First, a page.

Friday, 5 July 2013

Nights Out - Life in Cosmopolitan London

Judith Walkowitz' book Nights Out - Life in Cosmopolitan London tracks the story of Soho from the late nineteenth century up to the Second World War. Her approach to telling this gripping story is thematic rather than linear. It takes us to Soho's Italian restaurants, samples the unique culture of the Lyons Corner House, tells stories about shady nightclubs and about Berwick Street Market's once almost totally Jewish character.

The book is full of characters that have shaped this still most vibrant part of the city. These include Emidio Recchioni, anarchist, successful business man and financier of several assassination plots against Mussolini during the 1930's. A leading light in the anti-fascist element of Soho's Italian community, Recchioni was the owner of the King Bomba provisions store at 37 Old Compton Street, which became a focal point for anarchists of all types as well as artists and Bohemians from nearby Bloomsbury. its takings also funded his unsuccessful attempts on Mussolini's life.

Also from the Soho Italian community and a contemporary of Recchioni, Peppino Leoni began life in London as a waiter in the Savoy Hotel before managing to acquire his own premises in Dean Street in 1926 which today still carries the name of his restaurant, Quo Vadis. Leoni's views were different to those of Recchioni. He was a fascist and was interned in 1940 as an enemy alien - returning after the War to reclaim his restaurant and to continue to manage with a rule of iron for many years.

Women played an important role in Soho's history. The leading ladies in Walkowitz' book include the notorious Mrs. Meyrick, owner of several shady nightclubs in the twenties and thirties including the legendary 43 Club at 43 Gerrard Street with its literary patrons, "Bright Young Things", Jewish jazz musicians, "professional dancers", sexual minorities, politicians and undercover police all rubbing shoulders in the same space. Imprisoned four times for selling alcohol illegally and for bribing the police (amongst other things) she made and lost a fortune but managed to educate her children at Eton and Roedean and to marry her daughters to titled gentlemen.

But it wasn't only the notorious Mrs Meyrick who ensured women feature largely in this book. The iconic "nippies" (waitresses) of the Lyons Corner House, the women "schleppers" or touts, of Berwick Street's rag trade and the ambiguous "professional dancers" of the nightclubs all significantly influenced the character of Soho and displayed different aspects of femininity.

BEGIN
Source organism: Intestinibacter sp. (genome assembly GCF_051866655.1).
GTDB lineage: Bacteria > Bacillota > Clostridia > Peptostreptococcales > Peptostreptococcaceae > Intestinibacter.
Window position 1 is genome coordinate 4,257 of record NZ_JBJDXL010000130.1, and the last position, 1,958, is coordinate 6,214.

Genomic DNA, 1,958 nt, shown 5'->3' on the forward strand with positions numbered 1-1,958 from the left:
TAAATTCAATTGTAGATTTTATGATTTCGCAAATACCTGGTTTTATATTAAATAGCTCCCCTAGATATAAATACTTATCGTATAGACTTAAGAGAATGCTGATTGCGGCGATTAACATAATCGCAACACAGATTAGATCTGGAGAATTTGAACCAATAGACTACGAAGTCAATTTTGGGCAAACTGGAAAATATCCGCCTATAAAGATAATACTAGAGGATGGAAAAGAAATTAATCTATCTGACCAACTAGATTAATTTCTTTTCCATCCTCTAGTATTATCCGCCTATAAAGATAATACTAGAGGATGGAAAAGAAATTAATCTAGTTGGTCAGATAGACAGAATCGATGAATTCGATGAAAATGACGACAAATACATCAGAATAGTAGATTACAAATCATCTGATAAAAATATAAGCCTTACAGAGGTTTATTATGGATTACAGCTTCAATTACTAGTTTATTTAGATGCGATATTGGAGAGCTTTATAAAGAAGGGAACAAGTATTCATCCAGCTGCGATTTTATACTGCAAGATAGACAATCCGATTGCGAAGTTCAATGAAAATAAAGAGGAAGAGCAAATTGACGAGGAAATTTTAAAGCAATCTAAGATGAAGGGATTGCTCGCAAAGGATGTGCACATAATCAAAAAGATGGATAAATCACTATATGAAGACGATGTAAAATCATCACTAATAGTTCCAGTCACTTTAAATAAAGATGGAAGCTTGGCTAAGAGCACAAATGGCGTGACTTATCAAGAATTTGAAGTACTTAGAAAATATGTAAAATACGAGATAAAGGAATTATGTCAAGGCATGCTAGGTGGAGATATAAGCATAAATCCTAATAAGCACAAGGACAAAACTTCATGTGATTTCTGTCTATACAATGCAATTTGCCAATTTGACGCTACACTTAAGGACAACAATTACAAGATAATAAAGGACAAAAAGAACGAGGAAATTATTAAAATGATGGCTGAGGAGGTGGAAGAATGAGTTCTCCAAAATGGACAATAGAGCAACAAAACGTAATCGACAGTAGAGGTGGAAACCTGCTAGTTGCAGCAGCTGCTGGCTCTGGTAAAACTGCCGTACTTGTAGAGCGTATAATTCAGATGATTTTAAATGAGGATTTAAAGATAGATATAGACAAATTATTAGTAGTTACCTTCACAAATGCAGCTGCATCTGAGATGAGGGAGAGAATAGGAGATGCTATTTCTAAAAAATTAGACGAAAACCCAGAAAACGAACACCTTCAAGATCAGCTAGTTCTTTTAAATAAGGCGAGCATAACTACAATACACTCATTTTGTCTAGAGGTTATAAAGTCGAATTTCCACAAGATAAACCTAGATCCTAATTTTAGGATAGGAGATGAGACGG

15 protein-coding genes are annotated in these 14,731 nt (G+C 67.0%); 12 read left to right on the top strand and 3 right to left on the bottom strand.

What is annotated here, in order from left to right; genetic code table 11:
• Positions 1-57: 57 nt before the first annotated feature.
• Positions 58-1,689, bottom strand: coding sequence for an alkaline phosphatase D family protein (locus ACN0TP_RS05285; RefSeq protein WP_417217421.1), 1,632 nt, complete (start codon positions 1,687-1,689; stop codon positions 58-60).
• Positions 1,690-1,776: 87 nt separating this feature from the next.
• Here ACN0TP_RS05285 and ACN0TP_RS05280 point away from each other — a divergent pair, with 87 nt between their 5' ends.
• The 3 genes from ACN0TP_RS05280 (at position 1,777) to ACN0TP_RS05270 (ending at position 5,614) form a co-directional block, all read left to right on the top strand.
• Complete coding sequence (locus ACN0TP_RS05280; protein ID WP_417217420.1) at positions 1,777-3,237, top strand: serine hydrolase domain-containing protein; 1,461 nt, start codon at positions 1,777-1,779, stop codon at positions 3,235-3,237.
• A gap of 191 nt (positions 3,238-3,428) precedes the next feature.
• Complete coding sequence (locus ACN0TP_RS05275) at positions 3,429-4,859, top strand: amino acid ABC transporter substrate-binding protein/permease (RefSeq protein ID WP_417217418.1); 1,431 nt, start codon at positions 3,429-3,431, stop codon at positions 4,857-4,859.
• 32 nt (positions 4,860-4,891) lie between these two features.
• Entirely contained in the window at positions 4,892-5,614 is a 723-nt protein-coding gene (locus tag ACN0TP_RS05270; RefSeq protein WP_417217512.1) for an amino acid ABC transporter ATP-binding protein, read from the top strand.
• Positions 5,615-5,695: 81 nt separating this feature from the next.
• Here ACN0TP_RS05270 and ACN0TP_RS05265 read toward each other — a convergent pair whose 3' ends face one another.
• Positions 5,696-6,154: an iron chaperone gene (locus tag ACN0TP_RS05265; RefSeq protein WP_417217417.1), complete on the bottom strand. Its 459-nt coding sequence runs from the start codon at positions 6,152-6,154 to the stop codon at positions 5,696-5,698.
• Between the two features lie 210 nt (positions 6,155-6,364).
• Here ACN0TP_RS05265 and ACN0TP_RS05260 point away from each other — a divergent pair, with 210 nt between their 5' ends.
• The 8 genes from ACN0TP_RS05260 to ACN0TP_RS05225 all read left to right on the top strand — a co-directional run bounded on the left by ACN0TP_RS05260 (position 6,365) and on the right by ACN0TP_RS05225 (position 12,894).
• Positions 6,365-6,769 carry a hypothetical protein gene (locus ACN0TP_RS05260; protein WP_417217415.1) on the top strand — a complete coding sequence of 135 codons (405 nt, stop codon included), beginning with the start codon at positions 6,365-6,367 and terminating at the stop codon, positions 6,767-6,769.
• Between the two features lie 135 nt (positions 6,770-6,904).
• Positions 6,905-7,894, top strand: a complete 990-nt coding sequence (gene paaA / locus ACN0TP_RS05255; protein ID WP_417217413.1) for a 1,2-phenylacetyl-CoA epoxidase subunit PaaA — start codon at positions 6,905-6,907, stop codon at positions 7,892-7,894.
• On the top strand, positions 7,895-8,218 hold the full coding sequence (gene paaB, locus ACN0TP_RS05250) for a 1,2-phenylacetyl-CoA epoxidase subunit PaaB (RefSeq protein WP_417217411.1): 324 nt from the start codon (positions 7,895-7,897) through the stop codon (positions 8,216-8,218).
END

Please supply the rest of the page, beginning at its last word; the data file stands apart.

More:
Lyons Corner Houses, huge cafes capable of seating hundreds of customers at any one time were a microcosm of Soho and West End life with unmarked but very clear boundaries between different types of customers including ladies in town for the day, Jewish rag trade workers and a more or less discreet gay presence. All of them wanting to pass time over tea, sandwiches, beans on toast or desserts whilst having possibly illicit assignations. All of this was managed by the vast team of nippies who had to be immaculately turned out in the regulation uniform (which they paid for themselves and which together with their hands, was inspected every day) as well as being polite but not too "familiar" with the customers. They also had to help ensure the propriety of the cafe by looking out for undesirables. One of my favourite characters who is mentioned just once in the book is one George English who was debarred from the Trocadero branch for using "filthy expressions in the new buffet".

This excellent book also looks at the commercialisation of sex in Soho with a whole chapter on the infamous Windmill Theatre - although this began long before the Windmill opened as the story about dancing girls in a Leicester Square theatre in the 1890's wearing entirely flesh coloured clothing bears out (or should that be bares out?). There is also consideration of the long established ethnic diversity of the area - including a fascinating chapter on the black clubs that evolved in the 1930's and thrived during the Second World War with the influx of black GI's.

Regular readers know I love this part of London despite the many losses of some of its more characterful places over the last several years. Judith Walkowitz manages to bring it alive with this excellent book, communicating its vibrancy, its seamier side and the absolute love of life that can still be found in Soho's streets today. Fantastic book Judith - thanks very much!

You might also like London's Best Bits and My Soho.

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